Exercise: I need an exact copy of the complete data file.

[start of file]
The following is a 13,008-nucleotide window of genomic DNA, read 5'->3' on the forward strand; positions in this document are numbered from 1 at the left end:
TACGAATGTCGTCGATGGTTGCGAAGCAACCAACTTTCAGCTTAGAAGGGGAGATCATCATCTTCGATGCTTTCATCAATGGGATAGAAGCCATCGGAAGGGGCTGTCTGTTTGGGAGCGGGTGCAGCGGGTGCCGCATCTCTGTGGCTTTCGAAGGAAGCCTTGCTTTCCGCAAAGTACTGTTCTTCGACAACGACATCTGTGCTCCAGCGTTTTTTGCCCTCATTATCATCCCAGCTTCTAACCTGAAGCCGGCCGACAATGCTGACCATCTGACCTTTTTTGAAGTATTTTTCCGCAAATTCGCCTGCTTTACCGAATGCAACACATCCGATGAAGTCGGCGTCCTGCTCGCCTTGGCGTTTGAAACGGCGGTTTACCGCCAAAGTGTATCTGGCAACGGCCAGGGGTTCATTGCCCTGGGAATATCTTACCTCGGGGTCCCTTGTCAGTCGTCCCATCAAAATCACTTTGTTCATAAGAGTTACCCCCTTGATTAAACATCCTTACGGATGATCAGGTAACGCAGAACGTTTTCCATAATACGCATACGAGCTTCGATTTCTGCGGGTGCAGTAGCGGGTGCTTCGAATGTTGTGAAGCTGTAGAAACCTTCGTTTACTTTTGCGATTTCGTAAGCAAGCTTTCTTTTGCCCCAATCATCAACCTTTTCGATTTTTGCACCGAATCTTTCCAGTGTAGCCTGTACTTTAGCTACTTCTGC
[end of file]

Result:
The following is a 13,008-nucleotide window of genomic DNA, read 5'->3' on the forward strand; positions in this document are numbered from 1 at the left end:
TACGAATGTCGTCGATGGTTGCGAAGCAACCAACTTTCAGCTTAGAAGGGGAGATCATCATCTTCGATGCTTTCATCAATGGGATAGAAGCCATCGGAAGGGGCTGTCTGTTTGGGAGCGGGTGCAGCGGGTGCCGCATCTCTGTGGCTTTCGAAGGAAGCCTTGCTTTCCGCAAAGTACTGTTCTTCGACAACGACATCTGTGCTCCAGCGTTTTTTGCCCTCATTATCATCCCAGCTTCTAACCTGAAGCCGGCCGACAATGCTGACCATCTGACCTTTTTTGAAGTATTTTTCCGCAAATTCGCCTGCTTTACCGAATGCAACACATCCGATGAAGTCGGCGTCCTGCTCGCCTTGGCGTTTGAAACGGCGGTTTACCGCCAAAGTGTATCTGGCAACGGCCAGGGGTTCATTGCCCTGGGAATATCTTACCTCGGGGTCCCTTGTCAGTCGTCCCATCAAAATCACTTTGTTCATAAGAGTTACCCCCTTGATTAAACATCCTTACGGATGATCAGGTAACGCAGAACGTTTTCCATAATACGCATACGAGCTTCGATTTCTGCGGGTGCAGTAGCGGGTGCTTCGAATGTTGTGAAGCTGTAGAAACCTTCGTTTACTTTTGCGATTTCGTAAGCAAGCTTTCTTTTGCCCCAATCATCAACCTTTTCGATTTTTGCACCGAATCTTTCCAGTGTAGCCTGTACTTTAGCTACTTCTGC